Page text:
Used Vs New Cars
Posted by Gail | Filed under Smart Shopper
If you’re in the market for a new set of wheels, will they be new or used?
People are of the opinion that buying new is always more expensive than buying used. While there used to be a huge gap between the prices of new and used, the demand for used cars has shot up, making them scare and more expensive. And since you can’t just use the sticker price as a guide – more stuff breaks on a used car as components get to their best-before dates – if you really want to save, you need to factor all the pieces in.
Common thought has it that buying new means you’re wasting money because the minute the drive the car off the lot, you’re eating the depreciation because your car will lose between 15-20% of it’s value in the first year or so. But the flip side of this is that buying used means you’ll a) be taking on someone else’s driving history on the car and b) reaching the “replace this or that” stage so much faster. Looking for a vehicle with low kilometers is one way to offset the downside of buying use. But knowing which cars have long legs is a big part of the decision.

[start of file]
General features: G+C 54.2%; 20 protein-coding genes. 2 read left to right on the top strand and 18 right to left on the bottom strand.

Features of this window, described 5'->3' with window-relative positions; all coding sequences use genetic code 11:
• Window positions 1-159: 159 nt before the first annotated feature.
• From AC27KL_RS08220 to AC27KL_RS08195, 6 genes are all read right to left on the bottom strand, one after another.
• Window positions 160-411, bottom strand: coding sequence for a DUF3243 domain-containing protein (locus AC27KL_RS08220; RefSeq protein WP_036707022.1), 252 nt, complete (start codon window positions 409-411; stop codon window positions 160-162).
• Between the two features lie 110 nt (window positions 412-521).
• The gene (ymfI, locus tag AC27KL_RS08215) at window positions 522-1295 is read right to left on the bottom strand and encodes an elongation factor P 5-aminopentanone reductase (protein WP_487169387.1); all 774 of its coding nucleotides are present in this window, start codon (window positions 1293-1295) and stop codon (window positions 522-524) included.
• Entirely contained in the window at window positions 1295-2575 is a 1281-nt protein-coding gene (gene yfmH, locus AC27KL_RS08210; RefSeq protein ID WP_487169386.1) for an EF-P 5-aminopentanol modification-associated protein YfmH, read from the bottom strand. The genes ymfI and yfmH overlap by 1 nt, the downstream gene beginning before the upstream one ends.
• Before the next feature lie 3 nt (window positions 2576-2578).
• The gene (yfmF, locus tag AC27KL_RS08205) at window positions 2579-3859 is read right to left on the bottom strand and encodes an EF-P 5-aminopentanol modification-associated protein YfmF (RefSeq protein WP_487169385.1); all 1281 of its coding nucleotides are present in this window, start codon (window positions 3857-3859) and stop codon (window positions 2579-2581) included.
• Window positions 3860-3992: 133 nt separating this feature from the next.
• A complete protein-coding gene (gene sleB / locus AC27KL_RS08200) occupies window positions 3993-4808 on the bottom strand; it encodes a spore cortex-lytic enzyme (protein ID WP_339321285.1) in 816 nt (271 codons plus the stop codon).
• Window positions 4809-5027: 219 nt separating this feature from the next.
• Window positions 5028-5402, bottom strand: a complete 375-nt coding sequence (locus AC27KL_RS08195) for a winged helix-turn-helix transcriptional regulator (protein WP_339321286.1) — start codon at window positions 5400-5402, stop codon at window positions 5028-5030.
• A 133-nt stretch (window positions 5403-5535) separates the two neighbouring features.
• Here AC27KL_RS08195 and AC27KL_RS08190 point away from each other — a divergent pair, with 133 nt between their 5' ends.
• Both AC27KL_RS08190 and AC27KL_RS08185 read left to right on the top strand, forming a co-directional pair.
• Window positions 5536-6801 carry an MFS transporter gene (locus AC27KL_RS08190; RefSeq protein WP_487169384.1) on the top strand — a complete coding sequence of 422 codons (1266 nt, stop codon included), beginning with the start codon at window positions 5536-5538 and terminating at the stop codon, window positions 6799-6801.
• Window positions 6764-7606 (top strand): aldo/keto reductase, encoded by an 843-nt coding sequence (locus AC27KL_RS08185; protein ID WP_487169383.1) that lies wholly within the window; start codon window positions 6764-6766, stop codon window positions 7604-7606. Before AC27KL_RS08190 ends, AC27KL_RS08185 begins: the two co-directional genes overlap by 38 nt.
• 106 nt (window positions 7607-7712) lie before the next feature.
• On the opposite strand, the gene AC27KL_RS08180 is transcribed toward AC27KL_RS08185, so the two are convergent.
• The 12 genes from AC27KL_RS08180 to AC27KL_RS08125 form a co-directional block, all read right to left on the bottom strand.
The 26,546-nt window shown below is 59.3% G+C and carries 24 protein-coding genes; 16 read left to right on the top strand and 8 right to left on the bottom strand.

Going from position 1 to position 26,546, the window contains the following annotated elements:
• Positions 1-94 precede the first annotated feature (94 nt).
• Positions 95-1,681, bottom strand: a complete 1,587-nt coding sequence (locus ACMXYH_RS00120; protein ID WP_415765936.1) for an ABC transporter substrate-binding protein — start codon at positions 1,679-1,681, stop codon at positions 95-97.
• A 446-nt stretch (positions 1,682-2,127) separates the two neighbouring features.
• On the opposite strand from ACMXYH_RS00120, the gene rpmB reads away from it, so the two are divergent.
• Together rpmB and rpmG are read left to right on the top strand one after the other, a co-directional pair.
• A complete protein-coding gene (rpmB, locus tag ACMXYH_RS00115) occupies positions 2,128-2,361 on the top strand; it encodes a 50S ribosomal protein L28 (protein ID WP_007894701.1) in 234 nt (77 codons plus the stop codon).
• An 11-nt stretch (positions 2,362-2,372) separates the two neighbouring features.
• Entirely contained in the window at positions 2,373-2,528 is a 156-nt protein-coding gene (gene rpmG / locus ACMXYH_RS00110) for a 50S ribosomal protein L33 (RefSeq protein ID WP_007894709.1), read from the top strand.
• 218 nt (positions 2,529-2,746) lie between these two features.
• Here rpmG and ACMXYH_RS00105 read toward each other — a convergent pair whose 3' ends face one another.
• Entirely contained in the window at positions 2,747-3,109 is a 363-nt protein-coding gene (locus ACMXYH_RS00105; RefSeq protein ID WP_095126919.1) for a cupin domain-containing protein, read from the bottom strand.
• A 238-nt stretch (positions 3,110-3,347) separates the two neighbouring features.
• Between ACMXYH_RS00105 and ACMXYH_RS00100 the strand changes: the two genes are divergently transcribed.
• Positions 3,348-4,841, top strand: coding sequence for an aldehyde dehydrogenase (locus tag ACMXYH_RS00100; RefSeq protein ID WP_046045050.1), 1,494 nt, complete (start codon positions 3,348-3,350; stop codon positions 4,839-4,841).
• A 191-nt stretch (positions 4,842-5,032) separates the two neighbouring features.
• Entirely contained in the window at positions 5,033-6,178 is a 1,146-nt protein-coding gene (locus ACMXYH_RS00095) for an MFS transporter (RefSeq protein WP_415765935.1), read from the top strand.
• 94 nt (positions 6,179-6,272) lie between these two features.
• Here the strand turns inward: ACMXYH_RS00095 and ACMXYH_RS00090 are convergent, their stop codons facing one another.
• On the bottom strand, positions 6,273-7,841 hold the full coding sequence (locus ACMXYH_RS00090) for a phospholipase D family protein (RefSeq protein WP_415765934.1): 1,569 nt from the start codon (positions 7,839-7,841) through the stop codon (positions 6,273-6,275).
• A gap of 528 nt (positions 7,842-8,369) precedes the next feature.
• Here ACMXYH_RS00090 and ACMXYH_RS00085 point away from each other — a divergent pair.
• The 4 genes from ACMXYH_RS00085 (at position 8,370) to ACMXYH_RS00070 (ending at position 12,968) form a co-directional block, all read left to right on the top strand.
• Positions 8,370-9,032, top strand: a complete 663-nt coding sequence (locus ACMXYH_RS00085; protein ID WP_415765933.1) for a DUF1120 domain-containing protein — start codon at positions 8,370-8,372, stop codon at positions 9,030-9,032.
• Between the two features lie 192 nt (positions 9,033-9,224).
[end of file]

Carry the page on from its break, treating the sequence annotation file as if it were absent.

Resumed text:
If you’re shopping for used, make sure you check with publications like Consumer Reports or Phil Edmonston’s Lemon-Aid books to find the highest quality used cars.
Another are where new and used rub up is in the area of financing. With so many new cars offering 0% financing, paying 12% on a used car may wipe out the savings you’ve made “eliminating the depreciation factor” by buying used. If you’re financing, do the math and look at the cost over the life of your loan.
Decide how long you plan to keep your car and amortize the cost, regardless of what you pay, over the life of the car. You should be able to keep a new car for 10 years. If you’re buying used, you have to think about what cars will cost when it comes time to replace the one you’re buying.
Low sales of new vehicles put pressure on manufacturers and dealers to bring prices down by offering rebates and special incentives. Since there has been a trend to keeping cars longer, this trend won’t last forever. Eventually the used market will be exhausted, and that’ll drive demand up, also driving the cost of new cars up.
Using a company like Dealfinder can help take the guesswork out of the used-car decision if you feel like a Christian facing off against a lion in the car-buying arena. Pay a little upfront for some expert advice and you can save thousands.